A few months back, I went to a series of talks given by various industry experts. One panel of speakers included curators from the National Gallery of Victoria and they spoke about how museums—and by extension art and artists—don’t necessarily have to instill any particular thing or basis of knowledge to their patrons. Sometimes, giving someone an aesthetic experience is enough.

Gestaltism is a branch of psychology which describes the phenom of sensation and perception as linked, but separate entities. In the context of a song for example, you can sense the individual notes and probably measure or describe things like pitch, rhythm, volume etc… But only when you holistically hear the music can you feel the music.

Mark Rothko also talked quite a lot about this in this own work, as quoted, “I'm not interested in the relationship of color or form or anything else. I'm interested only in expressing basic human emotions: tragedy, ecstasy, doom, and so on”.

Since the initial inspiration for this series spanned multiple varied disciplines, I took it as a personal challenge to present the series through a multidisciplinary lens as well.

My intent with this series of images was to offer the viewer a feeling rather than a seeing.

Although I have used color and abstraction and form in my images, my intent wasn’t to showcase color or form or physicality, but rather to instill a sense of feeling for the viewer using not only these things, but also distortions of time and space. My intent isn’t for a viewer to see things in the images. They aren’t a Rorschach test for what you can see, but rather a catalyst to feeling.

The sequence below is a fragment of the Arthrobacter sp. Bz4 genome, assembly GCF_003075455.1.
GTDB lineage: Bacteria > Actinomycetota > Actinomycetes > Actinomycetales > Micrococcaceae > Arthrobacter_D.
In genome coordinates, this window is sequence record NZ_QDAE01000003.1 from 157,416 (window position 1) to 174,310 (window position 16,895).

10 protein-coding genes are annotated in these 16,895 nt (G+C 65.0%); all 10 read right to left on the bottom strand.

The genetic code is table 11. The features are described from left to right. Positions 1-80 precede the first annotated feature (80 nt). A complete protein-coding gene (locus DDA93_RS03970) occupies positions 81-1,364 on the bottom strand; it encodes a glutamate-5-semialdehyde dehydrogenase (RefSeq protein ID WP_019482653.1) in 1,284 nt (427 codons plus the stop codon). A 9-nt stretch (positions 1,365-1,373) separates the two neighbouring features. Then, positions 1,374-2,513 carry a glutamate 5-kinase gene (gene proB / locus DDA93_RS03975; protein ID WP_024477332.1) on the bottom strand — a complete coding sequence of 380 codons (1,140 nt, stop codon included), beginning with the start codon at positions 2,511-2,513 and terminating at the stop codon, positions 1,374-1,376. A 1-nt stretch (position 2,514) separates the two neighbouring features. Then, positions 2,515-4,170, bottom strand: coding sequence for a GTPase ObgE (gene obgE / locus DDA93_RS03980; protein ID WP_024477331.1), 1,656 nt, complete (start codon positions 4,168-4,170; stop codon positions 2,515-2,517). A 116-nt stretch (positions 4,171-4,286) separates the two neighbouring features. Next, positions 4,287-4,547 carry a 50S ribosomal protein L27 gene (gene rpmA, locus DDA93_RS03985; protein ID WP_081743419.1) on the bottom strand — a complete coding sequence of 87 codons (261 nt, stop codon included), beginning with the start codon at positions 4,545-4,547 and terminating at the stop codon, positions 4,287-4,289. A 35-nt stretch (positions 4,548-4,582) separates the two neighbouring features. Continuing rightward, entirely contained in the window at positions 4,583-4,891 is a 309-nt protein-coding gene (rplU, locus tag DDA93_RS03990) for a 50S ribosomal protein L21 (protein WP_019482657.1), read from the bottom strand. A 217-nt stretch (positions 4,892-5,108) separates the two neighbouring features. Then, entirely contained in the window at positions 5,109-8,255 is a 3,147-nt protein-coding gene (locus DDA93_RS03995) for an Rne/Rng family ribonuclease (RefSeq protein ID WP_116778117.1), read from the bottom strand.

Growing up, I was fascinated by art. When all the other kids would be outside playing baseball, I preferred to be inside coloring and making dioramas for my action figures to play in. This obsession with art extended to my other obsession: books. My mother would take me to the library every weekend over the summer and those are some of my fondest childhood memories.

Despite reading so much about artists and art movements, I never really understood some of the art. What is this single color on canvas bullshit?

I was lucky enough to see Latifa Echakhch’s “A chaque stencil une revolution (For each stencil a revolution)” at a recent trip to GOMA. And then more recently, I got to see Rothko’s Untitled (Red) at NGV.

I believe that to really experience these works, you have to experience them. To feel them.

I also believe that a big part of this experience is the scale.

Ideally, my images would be printed at mural size on fabric and suspended in the middle of the room. Two works wouldn’t necessarily face one another, (in fact, I’d rather they didn’t’ face one another), but rather still were arranged in a manner that the viewer could walk between sheets of fabrics getting lost in a maze of color and form and the motion created from the movement of the viewer.

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